Coroutine Client Timeout Setup

All network requests (establish a connection, send data and receive data) may time out. This client has a few ways for how you can setup timeouts.

This timeout guide relates to the following coroutine Clients and API:

  • TCP/UDP Client
  • Coroutine Socket Client
  • HTTP/2 Clients
  • PostgreSQL Client
  • FastCGI Client
  • Coroutine System API


Method One: Direct Parameters

Most of the coroutine enabled clients allow you to pass in a $timeout parameter as a float, so 1.5 will mean 1.5 seconds. This is the direct way to set a timeout but it must be set each time, so it is not very flexible.


Method Two: Using class set configuration

Each Swoole coroutine client can be configured before being used, this allows you to setup things like SSL or EOF checking etc. But it also allows you to set global timeout options for the class instance that is created.

Let's go through some examples:

Coroutine Enabled Clients

<?php

// Our coroutine enabled clients can be created like so...
$client1 = new Co\Client(SWOOLE_SOCK_TCP);
$client2 = new Co\Http\Client("127.0.0.1", 80);
$client3 = new Co\Http2\Client("127.0.0.1", 443, true);

// Each client has its OWN configuration...
$client->set([
    'timeout' => 0.5,
    'connect_timeout' => 1.0,
    'write_timeout' => 10.0,
    'read_timeout' => 0.5,
]);

Each client as seen in the example is created and each instance can set its own timeout configuration. This means these options are global for that client only.

  • timeout: Total timeout, including all timeouts for connecting, sending, and receiving
  • connect_timeout: If set, the connection timeout will overwrite the total timeout
  • write_timeout: If set, the sending timeout, will overwrite the total timeout
  • read_timeout: If set, the receive timeout, will overwrite the total timeout

MySQL and Redis

It is recommended to use coroutine hooks and use the native clients built for PHP to use MySQL or Redis, refer to their own documentation for timeout configuration/setup.

The disadvantage of using global class configuration is that the timeout is only valid for that specific instance, so the timeout has to be set per client, per class.


Method Three: Global Coroutine Configuration

When you have coroutines enabled on your server, you can set global coroutine configuration options. These are set using Co::set(...). In order for a more permanent, global timeout configuration, we can set timeout options using the socket configuration.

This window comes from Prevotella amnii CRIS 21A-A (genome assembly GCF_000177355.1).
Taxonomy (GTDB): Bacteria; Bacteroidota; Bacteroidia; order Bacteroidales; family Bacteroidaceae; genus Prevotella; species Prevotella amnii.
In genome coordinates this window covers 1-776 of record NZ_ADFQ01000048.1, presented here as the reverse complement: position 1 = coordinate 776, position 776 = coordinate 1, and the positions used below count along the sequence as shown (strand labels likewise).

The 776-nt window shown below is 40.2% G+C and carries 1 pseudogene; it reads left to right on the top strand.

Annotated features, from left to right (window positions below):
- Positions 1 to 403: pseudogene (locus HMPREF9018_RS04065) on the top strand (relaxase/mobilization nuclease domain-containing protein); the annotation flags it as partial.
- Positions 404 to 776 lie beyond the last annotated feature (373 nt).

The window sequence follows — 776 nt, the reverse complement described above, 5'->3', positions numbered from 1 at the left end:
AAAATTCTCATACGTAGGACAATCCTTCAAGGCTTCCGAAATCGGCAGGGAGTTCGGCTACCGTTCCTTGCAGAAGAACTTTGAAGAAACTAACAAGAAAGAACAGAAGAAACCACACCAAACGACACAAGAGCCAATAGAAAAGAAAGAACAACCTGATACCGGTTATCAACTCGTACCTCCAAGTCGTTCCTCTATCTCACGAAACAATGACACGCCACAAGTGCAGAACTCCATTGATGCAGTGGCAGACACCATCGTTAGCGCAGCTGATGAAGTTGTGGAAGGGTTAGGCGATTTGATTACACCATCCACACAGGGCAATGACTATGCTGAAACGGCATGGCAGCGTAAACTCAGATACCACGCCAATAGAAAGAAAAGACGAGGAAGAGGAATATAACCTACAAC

<?php

Co::set([
    'socket_timeout' => 60,
    'socket_connect_timeout' => 2,
    'socket_read_timeout' => 1,
    'socket_write_timeout' => 1,
]);

Because this method is directly changing configuration options for coroutines, this will affect the coroutine clients, so there will then be no need to set timeouts again once this is done, these options last for the lifetime of the running program. Refer to coroutine documentation for more information.

Coroutine Configuration Considerations

  • Setting -1 will mean never to timeout, always wait

  • Setting 0 means that the timeout period will not be changed

  • Values greater than 0 will indicate to set the timeout timer corresponding to the number of seconds. A float of 0.5 represents 500ms.

  • The configuration socket_connect_timeout indicates the TCP connection timeout, by default 2 seconds

  • The configuration socket_timeout is the TCP read/ write operation timeout, by default it is 60 seconds. If you want to set read and write separately, use the separate options for read and write.

  • The configuration socket_read_timeout is for setting the TCP read operation timeout, the default is 60 seconds

  • The configuration socket_write_timeout is for setting the TCP write operation timeout, the default is 60 seconds

As coroutine options with Co::set() can be changed dynamically, be careful because if the client is created before Co::set() is used, the options won't take affect.


Native PHP Socket Timeout

If you are using coroutine hooks, you can use the native PHP socket classes, which means you can set a default timeout using default_socket_timeout.

So you are able to set ini_set('default_socket_timeout', 60) which will affect the timeout when using native PHP sockets and coroutine hooks.